Jersey airport ended up being the warmest place in WMO block #03 as suspected with 32.4°C, but Le Mans was the hottest place in France with 36.8°C this afternoon. That air over France will start to feed up across the channel as the gradient starts to veer overnight and possibly produce an even hotter day tomorrow across the south.

Figure 2

Warmest June day here since at least 2004

Jersey looks like taking the crown today as the warmest SYNOP station in WMO block #03, with a temperature just over 90°F at 14 UTC (fig 1).

Figure 1

Here in Bradninch mid-Devon, the temperature has been hovering around 30 or 31°C for much of the afternoon, so to escape the sun that I’d string some code together and look at a couple of thermographs since Saturday for Exeter (fig 2) and Heathrow (fig 3).

Figure 2

Not bad going for Devon, when you consider that Exeter is always starting several degrees cooler than Heathrow each day. I think the sea breeze just kicked in time to prevent the temperature at Exeter airport possibly exceeding 31°C at 14 UTC, as it did here in Bradninch. My Vantage Pro has been recording temperature since September 2004 and this afternoon’s max of 31.3°C makes it the warmest June day in that time.

Figure 3

Is a mean of 24°C a good heatwave threshold for the UK?

There seems to be no exact definition of what constitutes a heatwave, either how long the spell should last, or how hot it should be to be classified as one, either here in the UK or anywhere else come to that from the different rules adopted by different countries. Looking at the daily CET series and the reported temperature observations of the current ‘heatwave’, I reckon a mean 24 hour temperature of 24°C  or above might be a good threshold to use here in the UK.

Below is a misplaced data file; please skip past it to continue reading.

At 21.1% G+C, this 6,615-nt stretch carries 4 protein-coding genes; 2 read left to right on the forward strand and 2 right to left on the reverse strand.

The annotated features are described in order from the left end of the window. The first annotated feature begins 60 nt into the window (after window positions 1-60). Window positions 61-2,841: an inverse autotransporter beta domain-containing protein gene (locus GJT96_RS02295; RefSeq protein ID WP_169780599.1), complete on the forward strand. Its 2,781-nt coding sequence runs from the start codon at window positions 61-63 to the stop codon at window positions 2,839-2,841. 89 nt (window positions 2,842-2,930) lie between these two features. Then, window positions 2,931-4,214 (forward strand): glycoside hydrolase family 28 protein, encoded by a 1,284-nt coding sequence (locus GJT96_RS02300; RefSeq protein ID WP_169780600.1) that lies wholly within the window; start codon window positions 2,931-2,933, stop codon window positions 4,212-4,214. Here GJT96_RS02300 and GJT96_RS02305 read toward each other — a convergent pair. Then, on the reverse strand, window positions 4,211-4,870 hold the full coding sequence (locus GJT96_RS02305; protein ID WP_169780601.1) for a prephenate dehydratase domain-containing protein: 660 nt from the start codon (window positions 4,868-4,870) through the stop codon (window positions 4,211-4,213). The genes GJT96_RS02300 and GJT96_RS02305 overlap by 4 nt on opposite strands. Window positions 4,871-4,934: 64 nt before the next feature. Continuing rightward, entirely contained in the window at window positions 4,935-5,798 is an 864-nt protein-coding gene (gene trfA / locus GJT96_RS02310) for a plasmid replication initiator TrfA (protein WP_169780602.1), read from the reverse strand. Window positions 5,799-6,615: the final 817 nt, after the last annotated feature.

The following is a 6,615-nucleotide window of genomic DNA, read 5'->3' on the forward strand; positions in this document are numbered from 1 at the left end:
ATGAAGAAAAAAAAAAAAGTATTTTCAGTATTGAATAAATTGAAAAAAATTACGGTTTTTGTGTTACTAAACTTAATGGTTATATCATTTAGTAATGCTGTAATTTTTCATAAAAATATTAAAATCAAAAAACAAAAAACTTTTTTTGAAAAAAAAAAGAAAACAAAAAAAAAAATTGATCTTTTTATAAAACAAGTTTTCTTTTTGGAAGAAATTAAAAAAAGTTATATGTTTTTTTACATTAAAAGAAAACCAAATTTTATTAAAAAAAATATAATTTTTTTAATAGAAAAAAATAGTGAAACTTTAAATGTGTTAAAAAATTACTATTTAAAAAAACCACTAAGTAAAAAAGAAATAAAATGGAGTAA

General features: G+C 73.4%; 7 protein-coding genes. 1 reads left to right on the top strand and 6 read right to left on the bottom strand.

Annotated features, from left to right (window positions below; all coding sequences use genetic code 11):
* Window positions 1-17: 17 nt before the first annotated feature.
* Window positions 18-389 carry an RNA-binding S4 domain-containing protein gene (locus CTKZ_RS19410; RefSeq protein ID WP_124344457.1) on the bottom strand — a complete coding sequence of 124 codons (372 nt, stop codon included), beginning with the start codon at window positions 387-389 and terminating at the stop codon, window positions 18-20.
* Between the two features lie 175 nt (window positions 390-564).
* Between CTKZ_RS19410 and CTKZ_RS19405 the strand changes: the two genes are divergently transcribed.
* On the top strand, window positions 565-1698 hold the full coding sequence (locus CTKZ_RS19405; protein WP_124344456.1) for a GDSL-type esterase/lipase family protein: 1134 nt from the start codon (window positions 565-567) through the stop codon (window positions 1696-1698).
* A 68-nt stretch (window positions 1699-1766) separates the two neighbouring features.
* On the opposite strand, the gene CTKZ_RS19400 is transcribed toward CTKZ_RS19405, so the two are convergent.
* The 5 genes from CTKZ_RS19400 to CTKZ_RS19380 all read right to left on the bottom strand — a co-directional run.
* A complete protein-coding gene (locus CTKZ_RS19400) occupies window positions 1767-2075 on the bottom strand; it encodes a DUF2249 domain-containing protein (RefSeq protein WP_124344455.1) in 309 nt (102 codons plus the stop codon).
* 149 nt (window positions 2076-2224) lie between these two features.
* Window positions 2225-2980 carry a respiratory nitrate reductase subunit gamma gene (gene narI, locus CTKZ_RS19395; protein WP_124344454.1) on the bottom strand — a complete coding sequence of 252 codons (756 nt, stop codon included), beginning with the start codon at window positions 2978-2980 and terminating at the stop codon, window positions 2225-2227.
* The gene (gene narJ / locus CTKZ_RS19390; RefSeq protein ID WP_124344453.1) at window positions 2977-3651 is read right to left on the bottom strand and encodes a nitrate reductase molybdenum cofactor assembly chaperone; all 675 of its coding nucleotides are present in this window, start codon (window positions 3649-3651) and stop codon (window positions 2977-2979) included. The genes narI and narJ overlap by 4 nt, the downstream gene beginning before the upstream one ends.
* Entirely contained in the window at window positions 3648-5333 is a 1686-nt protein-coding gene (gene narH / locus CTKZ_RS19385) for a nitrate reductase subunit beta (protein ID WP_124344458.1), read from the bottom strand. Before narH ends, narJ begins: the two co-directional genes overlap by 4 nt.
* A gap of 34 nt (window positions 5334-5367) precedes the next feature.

Figure 1

The above graph (fig 1) are the hourly temperatures from Heathrow Airport since the start of June. The yellow outlined series is the 24 hour centred moving average, and the red line is 24°C, that would mean that we are in day four of the current one.

Of course you could use the daily anomalies for a station, which would make it more flexible, but that would be more difficult to compute if you did it hourly, because you would also need hourly anomalies, although it could be done if you could access the data from the AWS.

That 24°C threshold wouldn’t do for the summers in the south of Spain though, because the entire month of June so far has been more or less one continuous heatwave, so perhaps 28°C or even higher might be more appropriate here (fig 2).

Figure 2


Hot spell not going to go quietly…

The latest 06 UTC model run must be showing signs that the breakdown of the current hot spell is not going to be a quiet one.

Figure 1

It looks like the Met Office are still having problems with this new warnings web page of theirs. The map is a great improvement on the old one, but some of the locations plotted on it are blatantly in the wrong place. I reported this to them a couple of weeks ago, and it really should have been fixed by now. At worst its misleading to the general public, at best it just doesn’t look professional, I am amazed that it wasn’t picked up at testing.

Topsy turvy weather

By this time next week this may current heat wave may be just a distant memory, that’s according to the latest GFS forecast, as the British summer monsoon gets into full gear.